News / Middle East

Syrian Authorities Seize Smuggled Weapons

The Syrian official news agency SANA shows weapons that were found in the province of Homs, Syria, September 27, 2011.
The Syrian official news agency SANA shows weapons that were found in the province of Homs, Syria, September 27, 2011.

Syria says authorities have seized a cache of weapons smuggled into the country from neighboring Turkey.

The state-run SANA news agency said Monday the weapons included more than 150 shotguns and Kalashnikov rifles, along with several rocket-propelled grenade launchers.

The report comes a day after SANA said gunmen in the troubled northwest killed the 21-year-old son of the country's top Sunni Muslim cleric in an ambush. The cleric, Grand Mufti Ahmad Badreddine Hassoun, is considered a close supporter of President Bashar al-Assad's government and has echoed its claims that Syria's unrest is the result of a foreign conspiracy.

Syria has been using military force to crush almost seven months of largely peaceful opposition protests demanding an end to Assad's 11-year autocratic rule.

Syria's main opposition groups said Sunday they have joined to create a broad-based national council aimed at unifying their efforts to overthrow Assad's government, which they accuse of pushing the country to the brink of civil war.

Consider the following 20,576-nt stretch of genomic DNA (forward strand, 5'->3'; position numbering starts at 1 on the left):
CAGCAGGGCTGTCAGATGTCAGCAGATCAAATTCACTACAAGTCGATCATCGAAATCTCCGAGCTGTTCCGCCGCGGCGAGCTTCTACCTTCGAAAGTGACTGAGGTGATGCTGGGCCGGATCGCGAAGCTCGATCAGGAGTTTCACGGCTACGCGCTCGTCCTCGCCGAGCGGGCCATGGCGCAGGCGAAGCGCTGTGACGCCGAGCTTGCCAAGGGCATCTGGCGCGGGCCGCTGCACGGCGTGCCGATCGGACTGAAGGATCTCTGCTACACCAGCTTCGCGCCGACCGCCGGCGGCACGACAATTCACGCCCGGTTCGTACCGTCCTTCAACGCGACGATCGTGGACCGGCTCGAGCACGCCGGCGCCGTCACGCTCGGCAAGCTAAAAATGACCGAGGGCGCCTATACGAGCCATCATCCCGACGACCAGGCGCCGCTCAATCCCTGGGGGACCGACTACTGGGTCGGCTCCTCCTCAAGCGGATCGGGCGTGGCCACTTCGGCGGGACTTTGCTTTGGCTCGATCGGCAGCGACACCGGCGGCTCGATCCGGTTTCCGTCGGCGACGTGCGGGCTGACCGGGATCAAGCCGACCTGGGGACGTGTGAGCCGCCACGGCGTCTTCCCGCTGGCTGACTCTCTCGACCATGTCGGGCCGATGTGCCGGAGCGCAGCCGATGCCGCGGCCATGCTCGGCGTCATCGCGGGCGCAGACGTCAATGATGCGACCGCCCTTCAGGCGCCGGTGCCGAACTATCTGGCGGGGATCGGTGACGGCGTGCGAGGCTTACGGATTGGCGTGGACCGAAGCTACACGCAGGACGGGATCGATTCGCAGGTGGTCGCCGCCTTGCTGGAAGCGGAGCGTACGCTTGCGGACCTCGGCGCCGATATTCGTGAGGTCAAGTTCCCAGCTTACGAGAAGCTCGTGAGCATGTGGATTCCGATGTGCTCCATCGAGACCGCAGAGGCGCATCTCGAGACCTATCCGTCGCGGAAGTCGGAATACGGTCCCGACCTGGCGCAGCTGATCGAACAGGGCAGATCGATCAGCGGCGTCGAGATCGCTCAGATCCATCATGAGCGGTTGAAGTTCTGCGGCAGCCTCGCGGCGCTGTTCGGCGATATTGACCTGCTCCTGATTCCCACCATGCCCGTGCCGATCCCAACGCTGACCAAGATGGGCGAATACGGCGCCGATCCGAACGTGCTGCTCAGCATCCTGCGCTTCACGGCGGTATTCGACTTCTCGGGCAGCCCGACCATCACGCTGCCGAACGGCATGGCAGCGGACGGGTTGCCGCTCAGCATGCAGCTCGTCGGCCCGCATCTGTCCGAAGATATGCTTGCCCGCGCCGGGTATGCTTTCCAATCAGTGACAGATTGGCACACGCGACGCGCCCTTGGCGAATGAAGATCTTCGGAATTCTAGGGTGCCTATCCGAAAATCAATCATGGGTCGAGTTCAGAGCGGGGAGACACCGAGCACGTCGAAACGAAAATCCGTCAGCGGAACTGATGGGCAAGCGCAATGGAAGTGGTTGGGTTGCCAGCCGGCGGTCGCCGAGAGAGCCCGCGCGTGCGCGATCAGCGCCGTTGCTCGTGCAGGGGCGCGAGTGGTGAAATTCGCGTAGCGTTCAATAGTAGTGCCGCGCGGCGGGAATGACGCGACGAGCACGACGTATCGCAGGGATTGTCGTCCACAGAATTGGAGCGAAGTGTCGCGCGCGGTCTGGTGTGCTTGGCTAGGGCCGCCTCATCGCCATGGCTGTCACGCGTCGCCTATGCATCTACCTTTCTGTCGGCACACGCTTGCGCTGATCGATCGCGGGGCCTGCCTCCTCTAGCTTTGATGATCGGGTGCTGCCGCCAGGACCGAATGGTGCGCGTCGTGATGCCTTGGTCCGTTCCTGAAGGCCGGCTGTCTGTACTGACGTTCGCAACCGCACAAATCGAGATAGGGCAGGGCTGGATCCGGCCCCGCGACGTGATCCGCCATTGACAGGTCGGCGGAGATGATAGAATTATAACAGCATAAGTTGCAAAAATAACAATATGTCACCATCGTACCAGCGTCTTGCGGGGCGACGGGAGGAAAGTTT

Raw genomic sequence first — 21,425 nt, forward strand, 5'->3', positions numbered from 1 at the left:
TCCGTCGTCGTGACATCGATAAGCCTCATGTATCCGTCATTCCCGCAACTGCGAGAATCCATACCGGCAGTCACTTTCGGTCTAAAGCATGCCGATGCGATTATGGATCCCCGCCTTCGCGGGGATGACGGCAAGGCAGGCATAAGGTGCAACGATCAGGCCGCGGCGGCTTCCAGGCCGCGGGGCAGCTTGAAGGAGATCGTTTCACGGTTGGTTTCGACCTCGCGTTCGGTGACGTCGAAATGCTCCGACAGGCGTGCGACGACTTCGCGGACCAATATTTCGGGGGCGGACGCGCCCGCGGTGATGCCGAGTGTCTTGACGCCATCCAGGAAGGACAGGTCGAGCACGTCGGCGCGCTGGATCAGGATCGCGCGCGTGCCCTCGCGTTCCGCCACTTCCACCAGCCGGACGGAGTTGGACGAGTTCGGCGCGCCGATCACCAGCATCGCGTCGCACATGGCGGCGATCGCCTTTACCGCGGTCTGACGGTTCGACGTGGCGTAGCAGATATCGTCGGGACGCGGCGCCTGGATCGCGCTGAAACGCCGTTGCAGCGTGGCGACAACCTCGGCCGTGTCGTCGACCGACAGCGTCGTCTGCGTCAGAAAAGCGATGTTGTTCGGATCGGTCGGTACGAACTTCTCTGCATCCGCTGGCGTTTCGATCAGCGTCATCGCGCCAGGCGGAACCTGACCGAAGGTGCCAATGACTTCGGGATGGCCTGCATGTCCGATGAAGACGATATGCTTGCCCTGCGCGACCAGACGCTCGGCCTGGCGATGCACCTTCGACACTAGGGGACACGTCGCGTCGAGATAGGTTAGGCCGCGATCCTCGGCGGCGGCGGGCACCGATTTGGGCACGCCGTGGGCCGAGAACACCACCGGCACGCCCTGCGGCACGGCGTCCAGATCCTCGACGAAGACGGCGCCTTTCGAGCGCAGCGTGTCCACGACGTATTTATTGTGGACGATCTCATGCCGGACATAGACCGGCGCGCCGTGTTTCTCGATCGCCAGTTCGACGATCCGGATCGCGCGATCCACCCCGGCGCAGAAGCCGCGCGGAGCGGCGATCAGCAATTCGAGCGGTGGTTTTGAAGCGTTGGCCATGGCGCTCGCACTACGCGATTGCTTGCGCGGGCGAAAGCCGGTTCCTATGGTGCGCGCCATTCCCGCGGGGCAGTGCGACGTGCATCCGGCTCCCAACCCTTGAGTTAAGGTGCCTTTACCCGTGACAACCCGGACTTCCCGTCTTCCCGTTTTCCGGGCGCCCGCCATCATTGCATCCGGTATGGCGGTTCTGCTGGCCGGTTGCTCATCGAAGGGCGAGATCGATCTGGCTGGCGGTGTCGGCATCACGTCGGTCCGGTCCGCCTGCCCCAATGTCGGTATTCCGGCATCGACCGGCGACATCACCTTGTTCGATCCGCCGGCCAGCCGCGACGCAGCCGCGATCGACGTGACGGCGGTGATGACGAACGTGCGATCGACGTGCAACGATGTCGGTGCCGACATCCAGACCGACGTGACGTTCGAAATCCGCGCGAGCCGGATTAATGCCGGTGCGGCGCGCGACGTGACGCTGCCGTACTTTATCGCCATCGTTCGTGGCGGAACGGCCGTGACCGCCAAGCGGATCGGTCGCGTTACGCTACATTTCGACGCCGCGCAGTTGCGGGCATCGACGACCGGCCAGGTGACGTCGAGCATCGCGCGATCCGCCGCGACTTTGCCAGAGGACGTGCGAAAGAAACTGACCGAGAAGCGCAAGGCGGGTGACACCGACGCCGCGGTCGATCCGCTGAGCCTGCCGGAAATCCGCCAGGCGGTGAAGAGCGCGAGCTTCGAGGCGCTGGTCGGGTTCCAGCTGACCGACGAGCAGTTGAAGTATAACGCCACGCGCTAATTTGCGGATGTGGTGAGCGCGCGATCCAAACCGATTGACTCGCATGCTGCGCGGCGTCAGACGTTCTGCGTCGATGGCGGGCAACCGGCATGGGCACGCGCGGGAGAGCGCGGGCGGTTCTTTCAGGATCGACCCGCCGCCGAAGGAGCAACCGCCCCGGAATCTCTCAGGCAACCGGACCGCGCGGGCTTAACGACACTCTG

A prominent secular dissident, Bourhan Ghalioun, announced the Syrian National Council's formation Sunday in the Turkish city of Istanbul. While he said the group rejects foreign intervention that "compromises Syria's sovereignty," Ghalioun appealed to the international community to protect civilians from what he called a government "war" against them.

The Syrian opposition consists of a variety of groups with differing ideologies. The newly formed council includes Syria's pro-democracy Damascus Declaration, the banned Muslim Brotherhood, various Christian and Kurdish factions and the grass-roots Local Coordination Committees, which have led nationwide street protests.

Ghalioun was flanked in Istanbul Sunday by representatives of each group, which include members of the largest Syrian opposition factions. The SNC comprises a general assembly, a general secretariat and an executive committee whose members will chair the council on a rotating basis.

The United Nations says at least 2,700 people have been killed in the crackdown. The Syrian government says the dead include hundreds of security personnel killed by what it calls "armed terrorist groups."

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